In terms of battery life, it’s pretty poor. It lasts longer than my laptop battery though so that shouldn’t be a problem. I’ve run it on battery a few times now until flat, each time it has lasted between 3 and 5 hours depending on how much it has been in use and how many devices are connected (the shortest it lasted was with 2 laptops and 1 phone connected to it). It comes with a USB charger cable that also has a wall adapter, so you can plug it into a wall power socket just like a regular modem, or plug the USB cable into a USB port to charge it or use it. Charging is relatively fast using either option.
In my opinion, for a low volume user that doesn’t need large amounts of data, this modem would be a very viable alternative to contract based ADSL connection. For example, TPG’s cheapest ADSL2+ plan is $29.99/month with 15gb of data. On a Telstra pre-paid modem, you can buy 10gb of data for $150 that will not expire for 365 days. So, if you only use a small amount, this could be perfect for you. It only takes 5 months on a contract like that TPG one to have spent the same amount of money, but at least with this you can take it with you wherever you go! In comparison to Telstra’s own contract mobile broadband plans, their base plan is $9.95/month with 400mb of data. This is effectively $120/year for a total of 4.8gb of data ($25/gb) – worse value than the pre-paid option in my opinion. The next plan up is $19.95/month with 1gb of data. Effectively $240/year for a total of 12gb of data ($20/gb) – still worse value. The next plan is the first option that offers better value at $29.95/month with 3gb of data. Effectively $360/year for a total of 36gb of data, or $10/gb (compared to $15/gb on the pre-paid option). Note that the only pre-paid option in my opinion that is worthwhile is the $150 for 10gb option, the lesser amounts are far too expensive to be worthwhile. So for low volume users, this is really an excellent option that could do away with the need for a cabled modem.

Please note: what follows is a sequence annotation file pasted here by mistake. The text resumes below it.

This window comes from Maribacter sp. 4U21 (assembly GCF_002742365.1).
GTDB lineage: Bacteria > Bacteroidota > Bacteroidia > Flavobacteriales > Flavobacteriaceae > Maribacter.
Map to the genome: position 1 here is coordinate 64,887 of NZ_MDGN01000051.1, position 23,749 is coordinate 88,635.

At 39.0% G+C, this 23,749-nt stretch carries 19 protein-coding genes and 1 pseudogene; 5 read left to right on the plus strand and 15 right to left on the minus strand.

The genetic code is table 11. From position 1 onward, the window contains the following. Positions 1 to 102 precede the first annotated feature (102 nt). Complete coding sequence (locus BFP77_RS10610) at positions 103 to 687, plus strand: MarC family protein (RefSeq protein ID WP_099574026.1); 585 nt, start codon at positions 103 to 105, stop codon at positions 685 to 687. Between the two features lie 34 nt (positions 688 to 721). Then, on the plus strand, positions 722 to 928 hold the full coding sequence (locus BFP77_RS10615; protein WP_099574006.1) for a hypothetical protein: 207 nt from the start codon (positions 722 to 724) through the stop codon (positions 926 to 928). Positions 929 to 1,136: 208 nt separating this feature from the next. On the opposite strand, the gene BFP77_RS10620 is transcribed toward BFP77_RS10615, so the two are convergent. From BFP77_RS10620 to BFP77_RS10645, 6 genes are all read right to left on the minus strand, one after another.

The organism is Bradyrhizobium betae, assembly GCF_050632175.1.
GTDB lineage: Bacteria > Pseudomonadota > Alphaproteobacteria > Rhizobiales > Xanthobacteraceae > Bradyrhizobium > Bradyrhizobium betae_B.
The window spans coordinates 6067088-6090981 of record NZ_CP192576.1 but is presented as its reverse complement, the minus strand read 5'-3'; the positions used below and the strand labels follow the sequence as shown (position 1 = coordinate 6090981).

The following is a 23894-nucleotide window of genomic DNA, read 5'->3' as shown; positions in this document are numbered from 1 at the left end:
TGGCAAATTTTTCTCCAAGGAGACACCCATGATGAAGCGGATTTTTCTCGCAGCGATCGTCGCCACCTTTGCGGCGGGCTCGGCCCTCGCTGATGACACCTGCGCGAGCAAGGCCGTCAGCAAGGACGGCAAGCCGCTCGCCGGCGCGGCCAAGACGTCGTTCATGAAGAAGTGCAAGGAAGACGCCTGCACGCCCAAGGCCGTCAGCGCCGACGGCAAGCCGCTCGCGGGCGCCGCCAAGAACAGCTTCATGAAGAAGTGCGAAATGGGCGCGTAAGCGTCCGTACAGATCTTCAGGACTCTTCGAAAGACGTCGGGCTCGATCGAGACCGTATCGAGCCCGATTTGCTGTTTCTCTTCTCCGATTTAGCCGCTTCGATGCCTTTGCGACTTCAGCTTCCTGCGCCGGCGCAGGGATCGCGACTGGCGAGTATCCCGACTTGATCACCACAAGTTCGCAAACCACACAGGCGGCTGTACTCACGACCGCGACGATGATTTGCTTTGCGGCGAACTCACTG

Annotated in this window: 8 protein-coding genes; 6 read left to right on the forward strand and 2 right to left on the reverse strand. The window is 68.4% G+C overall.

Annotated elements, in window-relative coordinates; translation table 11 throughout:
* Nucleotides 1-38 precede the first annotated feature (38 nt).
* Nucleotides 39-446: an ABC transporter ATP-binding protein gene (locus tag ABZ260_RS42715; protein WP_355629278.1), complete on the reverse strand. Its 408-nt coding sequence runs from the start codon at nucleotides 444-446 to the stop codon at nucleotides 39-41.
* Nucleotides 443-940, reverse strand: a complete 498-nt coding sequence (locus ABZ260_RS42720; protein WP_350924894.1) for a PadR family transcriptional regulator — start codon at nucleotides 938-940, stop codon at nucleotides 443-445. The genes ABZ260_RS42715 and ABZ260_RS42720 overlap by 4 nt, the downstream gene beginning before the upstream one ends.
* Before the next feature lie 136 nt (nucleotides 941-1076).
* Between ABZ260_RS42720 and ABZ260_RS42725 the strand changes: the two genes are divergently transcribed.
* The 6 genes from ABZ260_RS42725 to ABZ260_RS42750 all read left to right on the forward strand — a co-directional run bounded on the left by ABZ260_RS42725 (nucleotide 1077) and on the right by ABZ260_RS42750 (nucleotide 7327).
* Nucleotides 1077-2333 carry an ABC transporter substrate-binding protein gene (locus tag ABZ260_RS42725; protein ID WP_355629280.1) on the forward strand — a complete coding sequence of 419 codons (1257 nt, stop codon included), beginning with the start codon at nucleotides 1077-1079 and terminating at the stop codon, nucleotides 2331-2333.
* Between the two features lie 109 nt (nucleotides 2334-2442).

One other little feature that is quite handy is the myprepaid.telstra.com website that is only accessible when connected through the modem and not from another service. From here you can see exactly how much of your data is remaining and when it expires. You can also add more through this interface, making it very easy to recharge. An added benefit is when you recharge, existing data is rolled over to the new expiry, so if you don’t use all your data in time, you don’t lose it (as long as you recharge before the expiry).
Customer service is terribly horrendous and you really need access to a Telstra phone, but if you can get past that, it’s fast, it’s easy, it’s flexible, it’s stable, it’s reliable (so far), and it works.
I’m really quite sold on the benefits of this technology and the benefits of the Telstra network – it really does leave Vodafone for dead. It’s a pity that their customer service can’t get their story straight though, really doesn’t do much for building trust in the company.
It’s just a pity I can’t get enough data to make this a viable option at home!